Initiatives
Learn more about the work Victoria Natural History Society members have undertaken to share nature and conserve it.

Rare Bird Alert

To summon birders to confirm the sighting of a rare bird, please call Barbara Begg at 250-656-5296, Rick Schortinghuis at 250-885-2454, or Ann Nightingale at 250-514-6450.

If you have seen a rare or unusual bird in the Victoria Checklist area, or a bird outside of its normal date range, please submit a report online (see below) or by using this printable form to have your sighting reviewed for inclusion in the Annual Bird Report and the Checklist of Birds for Victoria and Southern Vancouver Island.

For immediate access to rare bird reports, birders may want to consider joining the online community at http://groups.yahoo.com/group/BCVIBIRDS. This group has several hundred members and is used by many local birders to report rarities.

Birders are also encouraged to post their common and uncommon sightings to eBird.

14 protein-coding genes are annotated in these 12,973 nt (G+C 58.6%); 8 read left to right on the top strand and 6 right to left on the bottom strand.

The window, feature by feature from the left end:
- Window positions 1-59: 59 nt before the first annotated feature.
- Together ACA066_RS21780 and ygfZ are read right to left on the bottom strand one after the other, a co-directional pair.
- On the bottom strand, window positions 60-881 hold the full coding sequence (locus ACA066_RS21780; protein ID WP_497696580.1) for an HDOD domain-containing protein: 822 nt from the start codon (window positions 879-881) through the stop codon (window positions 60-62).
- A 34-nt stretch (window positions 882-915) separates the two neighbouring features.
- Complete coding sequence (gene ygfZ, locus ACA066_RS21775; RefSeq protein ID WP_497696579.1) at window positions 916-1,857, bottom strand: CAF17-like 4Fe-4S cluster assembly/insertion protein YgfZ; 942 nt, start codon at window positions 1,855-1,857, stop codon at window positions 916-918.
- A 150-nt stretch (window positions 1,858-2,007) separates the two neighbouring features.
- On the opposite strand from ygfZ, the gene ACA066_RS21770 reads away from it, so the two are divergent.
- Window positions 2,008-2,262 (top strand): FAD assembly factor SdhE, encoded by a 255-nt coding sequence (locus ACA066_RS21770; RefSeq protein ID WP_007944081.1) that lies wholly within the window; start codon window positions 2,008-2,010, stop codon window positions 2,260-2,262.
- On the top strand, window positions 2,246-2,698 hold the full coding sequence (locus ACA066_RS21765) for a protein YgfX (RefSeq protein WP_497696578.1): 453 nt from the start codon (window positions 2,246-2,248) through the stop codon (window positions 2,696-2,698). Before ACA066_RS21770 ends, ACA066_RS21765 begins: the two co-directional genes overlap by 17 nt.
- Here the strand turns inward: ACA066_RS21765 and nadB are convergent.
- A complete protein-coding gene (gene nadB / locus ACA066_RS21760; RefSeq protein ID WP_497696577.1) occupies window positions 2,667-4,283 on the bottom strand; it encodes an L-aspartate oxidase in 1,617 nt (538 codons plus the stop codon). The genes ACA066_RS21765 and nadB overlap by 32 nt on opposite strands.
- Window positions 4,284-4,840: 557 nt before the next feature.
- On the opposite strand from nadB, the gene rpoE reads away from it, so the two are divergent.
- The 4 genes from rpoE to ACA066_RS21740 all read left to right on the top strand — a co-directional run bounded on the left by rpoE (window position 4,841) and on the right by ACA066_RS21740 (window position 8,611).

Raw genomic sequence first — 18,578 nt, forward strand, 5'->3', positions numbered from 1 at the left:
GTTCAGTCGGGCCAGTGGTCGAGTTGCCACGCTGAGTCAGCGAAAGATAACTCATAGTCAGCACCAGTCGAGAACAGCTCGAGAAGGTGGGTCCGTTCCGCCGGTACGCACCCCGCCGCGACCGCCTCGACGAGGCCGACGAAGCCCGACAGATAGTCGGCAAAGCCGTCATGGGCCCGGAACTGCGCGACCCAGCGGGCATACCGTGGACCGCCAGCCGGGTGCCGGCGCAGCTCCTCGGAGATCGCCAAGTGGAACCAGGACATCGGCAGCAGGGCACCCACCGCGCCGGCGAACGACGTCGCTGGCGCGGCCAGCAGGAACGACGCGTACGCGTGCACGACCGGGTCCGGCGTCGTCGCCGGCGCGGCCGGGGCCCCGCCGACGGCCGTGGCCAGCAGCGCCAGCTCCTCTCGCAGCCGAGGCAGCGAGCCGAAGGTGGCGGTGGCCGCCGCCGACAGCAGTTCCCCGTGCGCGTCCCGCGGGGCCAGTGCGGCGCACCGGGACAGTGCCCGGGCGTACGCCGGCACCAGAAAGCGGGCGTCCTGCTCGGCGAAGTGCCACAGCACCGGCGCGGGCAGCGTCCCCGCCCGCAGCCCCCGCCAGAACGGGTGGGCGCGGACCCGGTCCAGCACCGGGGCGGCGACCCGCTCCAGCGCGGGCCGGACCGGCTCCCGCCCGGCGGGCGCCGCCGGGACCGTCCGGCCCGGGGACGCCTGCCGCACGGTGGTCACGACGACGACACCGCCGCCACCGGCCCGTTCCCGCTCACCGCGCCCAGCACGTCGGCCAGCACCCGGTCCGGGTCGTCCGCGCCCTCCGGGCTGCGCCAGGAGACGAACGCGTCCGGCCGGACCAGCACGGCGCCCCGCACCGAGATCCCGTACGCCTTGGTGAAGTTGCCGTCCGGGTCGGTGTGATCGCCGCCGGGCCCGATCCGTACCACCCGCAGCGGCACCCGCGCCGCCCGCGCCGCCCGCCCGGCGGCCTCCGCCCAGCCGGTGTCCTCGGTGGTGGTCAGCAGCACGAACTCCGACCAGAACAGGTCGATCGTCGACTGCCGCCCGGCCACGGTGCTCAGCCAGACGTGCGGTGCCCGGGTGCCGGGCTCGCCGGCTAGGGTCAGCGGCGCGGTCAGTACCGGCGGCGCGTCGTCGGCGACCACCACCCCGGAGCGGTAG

Recent rare birds in the Capital Regional District reported on eBird

Recent rare birds in the Cowichan Valley Regional District reported on eBird

Here is a short video on how to use eBird to look for alerts.

Rare Bird Report Form

Reports of birds seen in Southeastern Vancouver Island that area shown as accidental or rarer, or that are not listed in the current Victoria & Southeastern Vancouver Island Checklist of Birds, or that occur outside of the date ranges shown in the checklist, may be made by submitting this electronic form. Printed forms are available for those who prefer to use them. Submissions will be reviewed by the Bird Records Committee for inclusion in the Annual Bird Report and Checklist of Birds for Victoria and the Southeastern Vancouver Island region.

If you wish to share your sighting with other birders, please call the Rare Bird Alert phone line at 250-704-2555 and leave a message.

Please include sufficient details that an independent observer, on reading your report, would likely come to the same conclusion as you have regarding species. In other words, what were the features and/or behaviour that determined the identification for you? Only include details that you actually observed, not that you “assume” based on reference guides or your personal knowledge of the species.

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